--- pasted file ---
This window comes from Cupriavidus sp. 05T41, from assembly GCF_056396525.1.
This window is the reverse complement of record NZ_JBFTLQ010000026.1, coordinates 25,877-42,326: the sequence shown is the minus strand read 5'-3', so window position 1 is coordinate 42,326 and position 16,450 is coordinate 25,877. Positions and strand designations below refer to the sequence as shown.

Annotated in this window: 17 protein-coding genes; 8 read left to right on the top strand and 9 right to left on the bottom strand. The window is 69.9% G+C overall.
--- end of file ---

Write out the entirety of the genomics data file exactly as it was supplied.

This window comes from Cupriavidus sp. 05T41, from assembly GCF_056396525.1.
This window is the reverse complement of record NZ_JBFTLQ010000026.1, coordinates 25,877-42,326: the sequence shown is the minus strand read 5'-3', so window position 1 is coordinate 42,326 and position 16,450 is coordinate 25,877. Positions and strand designations below refer to the sequence as shown.

Annotated in this window: 17 protein-coding genes; 8 read left to right on the top strand and 9 right to left on the bottom strand. The window is 69.9% G+C overall.